yet another distributed identity system (yadis)

Spotted on the blosxom mailing list: yadis stands for “yet another distributed identity system” and is the brainchild of Brad Fitzpatrick, lead developer of Live Journal. It’s simple and clever, and at minimum, it’s going to force others to state clearly why their more complicated systems are better. Here’s my first take.    (IPO)

Not surprisingly, the yadis spec is very similar to the Identity Commons single sign-on protocol (which will eventually be replaced by a SAML profile), except instead of XRIs and XDI, yadis uses URIs and FOAF. With Identity Commons, you log in with an i-name, which is a valid XRI. That XRI gets resolved, then points to your identity broker (what folks in the SAML world call an “identity provider”). With yadis, you log in with a URI (likely your blog URI, sans the protocol prefix). The application queries the URI for a FOAF file that contains the URI to your identity provider. The backchannel authentication is almost identical for both systems.    (IPP)

yadis is compelling because it’s simple and highly bootstrapped. You need very little additional infrastructure to get it working. Identity Commons relies on a global XRI infrastructure that is barely in its infancy, and it uses XDI for data sharing, which doesn’t even exist as a draft spec yet. (It’s far from vaporware, though, as some docs and code do exist.)    (IPQ)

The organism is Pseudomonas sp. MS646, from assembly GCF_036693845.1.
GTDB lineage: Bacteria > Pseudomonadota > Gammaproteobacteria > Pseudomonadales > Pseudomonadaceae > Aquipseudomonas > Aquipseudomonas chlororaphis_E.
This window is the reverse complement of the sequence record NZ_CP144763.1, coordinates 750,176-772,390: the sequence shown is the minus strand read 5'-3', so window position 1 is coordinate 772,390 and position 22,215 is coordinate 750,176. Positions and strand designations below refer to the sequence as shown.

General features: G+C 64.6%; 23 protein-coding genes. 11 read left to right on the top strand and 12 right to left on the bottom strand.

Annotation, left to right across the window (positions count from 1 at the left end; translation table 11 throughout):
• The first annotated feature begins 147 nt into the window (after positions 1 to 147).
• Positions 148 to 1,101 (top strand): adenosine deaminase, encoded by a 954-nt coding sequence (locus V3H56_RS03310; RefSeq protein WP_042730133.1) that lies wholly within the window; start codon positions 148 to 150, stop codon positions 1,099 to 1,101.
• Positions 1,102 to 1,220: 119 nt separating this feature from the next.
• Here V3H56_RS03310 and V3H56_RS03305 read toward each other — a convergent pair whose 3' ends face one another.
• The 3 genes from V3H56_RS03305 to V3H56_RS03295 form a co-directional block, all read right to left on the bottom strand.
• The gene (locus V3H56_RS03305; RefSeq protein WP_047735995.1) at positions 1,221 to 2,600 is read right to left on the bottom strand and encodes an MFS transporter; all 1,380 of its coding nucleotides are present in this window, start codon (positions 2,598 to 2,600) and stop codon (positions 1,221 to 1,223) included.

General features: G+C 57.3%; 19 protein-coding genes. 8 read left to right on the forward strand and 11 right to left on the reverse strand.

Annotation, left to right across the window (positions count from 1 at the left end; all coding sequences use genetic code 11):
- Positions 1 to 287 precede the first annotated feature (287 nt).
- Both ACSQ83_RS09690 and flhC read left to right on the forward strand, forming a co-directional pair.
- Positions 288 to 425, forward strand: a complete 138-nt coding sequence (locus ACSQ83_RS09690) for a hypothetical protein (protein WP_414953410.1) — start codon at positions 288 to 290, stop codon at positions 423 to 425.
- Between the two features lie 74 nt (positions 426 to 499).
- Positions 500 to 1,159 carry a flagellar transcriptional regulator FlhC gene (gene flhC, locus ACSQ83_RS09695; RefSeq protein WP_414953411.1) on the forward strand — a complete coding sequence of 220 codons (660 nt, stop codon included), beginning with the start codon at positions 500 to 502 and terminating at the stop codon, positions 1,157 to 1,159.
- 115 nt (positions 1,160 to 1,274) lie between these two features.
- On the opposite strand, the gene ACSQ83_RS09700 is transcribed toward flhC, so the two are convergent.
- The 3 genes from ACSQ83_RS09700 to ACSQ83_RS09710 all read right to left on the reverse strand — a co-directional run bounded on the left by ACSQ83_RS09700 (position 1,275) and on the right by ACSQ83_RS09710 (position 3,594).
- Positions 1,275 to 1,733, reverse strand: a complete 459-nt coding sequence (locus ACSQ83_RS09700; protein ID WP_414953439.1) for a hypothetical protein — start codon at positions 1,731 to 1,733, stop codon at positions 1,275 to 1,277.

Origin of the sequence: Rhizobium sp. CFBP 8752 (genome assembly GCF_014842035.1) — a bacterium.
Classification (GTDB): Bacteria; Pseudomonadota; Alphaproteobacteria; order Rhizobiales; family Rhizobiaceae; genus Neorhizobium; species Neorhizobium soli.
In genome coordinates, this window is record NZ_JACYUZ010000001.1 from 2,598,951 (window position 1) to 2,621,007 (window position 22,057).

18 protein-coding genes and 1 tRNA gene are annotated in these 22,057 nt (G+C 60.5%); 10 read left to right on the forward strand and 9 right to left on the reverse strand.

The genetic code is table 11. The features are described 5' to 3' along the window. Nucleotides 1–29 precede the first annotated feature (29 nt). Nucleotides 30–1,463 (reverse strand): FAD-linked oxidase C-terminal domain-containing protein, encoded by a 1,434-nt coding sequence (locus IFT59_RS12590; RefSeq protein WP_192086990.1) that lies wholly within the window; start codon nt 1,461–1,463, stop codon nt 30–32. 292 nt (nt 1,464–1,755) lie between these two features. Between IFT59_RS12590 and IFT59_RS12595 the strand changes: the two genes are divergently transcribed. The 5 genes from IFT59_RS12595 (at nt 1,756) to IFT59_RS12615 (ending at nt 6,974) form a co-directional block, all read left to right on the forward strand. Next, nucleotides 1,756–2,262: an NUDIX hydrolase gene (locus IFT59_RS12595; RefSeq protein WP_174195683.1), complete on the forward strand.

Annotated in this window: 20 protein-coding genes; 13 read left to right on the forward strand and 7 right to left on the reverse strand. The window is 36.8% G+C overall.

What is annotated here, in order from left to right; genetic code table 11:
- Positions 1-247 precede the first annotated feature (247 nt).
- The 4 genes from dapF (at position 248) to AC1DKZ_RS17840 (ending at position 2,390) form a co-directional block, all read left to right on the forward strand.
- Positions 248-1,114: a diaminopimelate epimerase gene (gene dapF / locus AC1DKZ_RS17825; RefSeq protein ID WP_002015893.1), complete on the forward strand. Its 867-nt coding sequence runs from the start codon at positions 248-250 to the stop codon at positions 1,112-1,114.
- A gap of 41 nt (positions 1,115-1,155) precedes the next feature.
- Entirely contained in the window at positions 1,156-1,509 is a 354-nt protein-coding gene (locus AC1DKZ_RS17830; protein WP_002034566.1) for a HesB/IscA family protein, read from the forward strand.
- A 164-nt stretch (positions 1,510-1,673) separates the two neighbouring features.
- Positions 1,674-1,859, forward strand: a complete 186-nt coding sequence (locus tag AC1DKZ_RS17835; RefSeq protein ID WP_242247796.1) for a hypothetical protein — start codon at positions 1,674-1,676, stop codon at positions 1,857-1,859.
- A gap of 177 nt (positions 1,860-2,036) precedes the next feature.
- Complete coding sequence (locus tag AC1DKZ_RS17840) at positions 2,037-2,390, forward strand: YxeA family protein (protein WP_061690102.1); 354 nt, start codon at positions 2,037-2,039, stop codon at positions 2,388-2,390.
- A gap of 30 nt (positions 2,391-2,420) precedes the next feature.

Why the complexity? Is it just that =eekim seems more aesthetically pleasing as a username than Absolutely not.    (IPR)

The yadis doc says:    (IPS)

This is not a trust system. Trust requires identity first.    (IPT)

The i-name infrastructure addresses both the identity problem and the trust problem.    (IPU)

First, i-names are designed to be long-lived, whereas URIs are not. What happens when you get married, you change your name, and you decide to get a new domain name to reflect that? Will the new URI work with all your old accounts, or will you have to change them manually? Or, what do all the folks without a personal web site or blog (and no desire for either) use?    (IPV)

Second, XDI is designed with data contracts in mind. You can attach contracts to any piece of your profile data, and you can have different contracts for every entity with whom you deal. This is the biggest problem with FOAF.    (IPW)

That said, I think yadis is a very important development for two reasons. First, it may be an excellent intermediate step to i-name adoption. In other words, it solves an immediate problem easily, then has a natural evolution path to i-names once (or if) its inadequacies become a problem. Second, it’s a great reality check for the techies in the Identity Commons community. We still don’t have clear explanations of i-names or XDI, and the adoption path is still too high. I don’t think there are easy answers to these problems, but it’s important that we remain focused on these issues.    (IPX)

Finally, there’s a very good technical observation in the docs that is worth noting: SAML is not Ajax-friendly.    (IPY)

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